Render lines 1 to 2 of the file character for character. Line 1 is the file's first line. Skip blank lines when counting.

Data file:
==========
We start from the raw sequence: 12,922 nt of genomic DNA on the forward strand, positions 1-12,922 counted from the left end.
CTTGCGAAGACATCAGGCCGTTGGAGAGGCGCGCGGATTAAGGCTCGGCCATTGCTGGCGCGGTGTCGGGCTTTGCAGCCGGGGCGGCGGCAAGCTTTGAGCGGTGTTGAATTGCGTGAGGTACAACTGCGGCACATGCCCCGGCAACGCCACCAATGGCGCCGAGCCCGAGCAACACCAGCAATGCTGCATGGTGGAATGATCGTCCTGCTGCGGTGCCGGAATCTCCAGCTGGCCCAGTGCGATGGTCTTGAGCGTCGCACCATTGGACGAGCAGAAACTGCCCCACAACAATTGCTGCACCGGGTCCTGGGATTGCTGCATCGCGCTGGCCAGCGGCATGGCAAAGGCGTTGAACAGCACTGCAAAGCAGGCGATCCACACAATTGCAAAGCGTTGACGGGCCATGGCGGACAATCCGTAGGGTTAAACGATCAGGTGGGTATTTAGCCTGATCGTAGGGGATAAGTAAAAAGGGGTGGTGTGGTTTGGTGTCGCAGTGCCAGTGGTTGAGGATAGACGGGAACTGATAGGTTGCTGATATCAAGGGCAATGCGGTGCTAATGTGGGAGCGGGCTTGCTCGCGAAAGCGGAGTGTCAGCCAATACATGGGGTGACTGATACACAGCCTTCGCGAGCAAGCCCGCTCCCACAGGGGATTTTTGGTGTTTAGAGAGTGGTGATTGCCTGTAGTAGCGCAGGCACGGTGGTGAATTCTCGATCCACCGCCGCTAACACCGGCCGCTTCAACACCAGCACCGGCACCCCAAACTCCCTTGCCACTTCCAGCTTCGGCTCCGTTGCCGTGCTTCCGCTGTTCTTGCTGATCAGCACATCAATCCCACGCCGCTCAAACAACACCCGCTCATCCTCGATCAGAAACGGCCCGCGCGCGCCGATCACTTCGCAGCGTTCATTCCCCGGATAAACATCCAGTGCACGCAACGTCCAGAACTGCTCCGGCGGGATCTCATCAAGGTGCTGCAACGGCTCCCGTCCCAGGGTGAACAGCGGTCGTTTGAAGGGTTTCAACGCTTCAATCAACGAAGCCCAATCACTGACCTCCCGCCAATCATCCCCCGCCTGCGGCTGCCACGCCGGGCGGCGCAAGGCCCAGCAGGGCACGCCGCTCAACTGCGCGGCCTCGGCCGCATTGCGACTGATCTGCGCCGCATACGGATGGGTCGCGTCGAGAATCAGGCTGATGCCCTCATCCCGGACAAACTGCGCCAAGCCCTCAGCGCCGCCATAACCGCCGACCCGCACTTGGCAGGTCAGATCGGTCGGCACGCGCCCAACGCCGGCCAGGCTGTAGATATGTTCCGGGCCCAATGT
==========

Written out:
We start from the raw sequence: 12,922 nt of genomic DNA on the forward strand, positions 1-12,922 counted from the left end.
CTTGCGAAGACATCAGGCCGTTGGAGAGGCGCGCGGATTAAGGCTCGGCCATTGCTGGCGCGGTGTCGGGCTTTGCAGCCGGGGCGGCGGCAAGCTTTGAGCGGTGTTGAATTGCGTGAGGTACAACTGCGGCACATGCCCCGGCAACGCCACCAATGGCGCCGAGCCCGAGCAACACCAGCAATGCTGCATGGTGGAATGATCGTCCTGCTGCGGTGCCGGAATCTCCAGCTGGCCCAGTGCGATGGTCTTGAGCGTCGCACCATTGGACGAGCAGAAACTGCCCCACAACAATTGCTGCACCGGGTCCTGGGATTGCTGCATCGCGCTGGCCAGCGGCATGGCAAAGGCGTTGAACAGCACTGCAAAGCAGGCGATCCACACAATTGCAAAGCGTTGACGGGCCATGGCGGACAATCCGTAGGGTTAAACGATCAGGTGGGTATTTAGCCTGATCGTAGGGGATAAGTAAAAAGGGGTGGTGTGGTTTGGTGTCGCAGTGCCAGTGGTTGAGGATAGACGGGAACTGATAGGTTGCTGATATCAAGGGCAATGCGGTGCTAATGTGGGAGCGGGCTTGCTCGCGAAAGCGGAGTGTCAGCCAATACATGGGGTGACTGATACACAGCCTTCGCGAGCAAGCCCGCTCCCACAGGGGATTTTTGGTGTTTAGAGAGTGGTGATTGCCTGTAGTAGCGCAGGCACGGTGGTGAATTCTCGATCCACCGCCGCTAACACCGGCCGCTTCAACACCAGCACCGGCACCCCAAACTCCCTTGCCACTTCCAGCTTCGGCTCCGTTGCCGTGCTTCCGCTGTTCTTGCTGATCAGCACATCAATCCCACGCCGCTCAAACAACACCCGCTCATCCTCGATCAGAAACGGCCCGCGCGCGCCGATCACTTCGCAGCGTTCATTCCCCGGATAAACATCCAGTGCACGCAACGTCCAGAACTGCTCCGGCGGGATCTCATCAAGGTGCTGCAACGGCTCCCGTCCCAGGGTGAACAGCGGTCGTTTGAAGGGTTTCAACGCTTCAATCAACGAAGCCCAATCACTGACCTCCCGCCAATCATCCCCCGCCTGCGGCTGCCACGCCGGGCGGCGCAAGGCCCAGCAGGGCACGCCGCTCAACTGCGCGGCCTCGGCCGCATTGCGACTGATCTGCGCCGCATACGGATGGGTCGCGTCGAGAATCAGGCTGATGCCCTCATCCCGGACAAACTGCGCCAAGCCCTCAGCGCCGCCATAACCGCCGACCCGCACTTGGCAGGTCAGATCGGTCGGCACGCGCCCAACGCCGGCCAGGCTGTAGATATGTTCCGGGCCCAATGT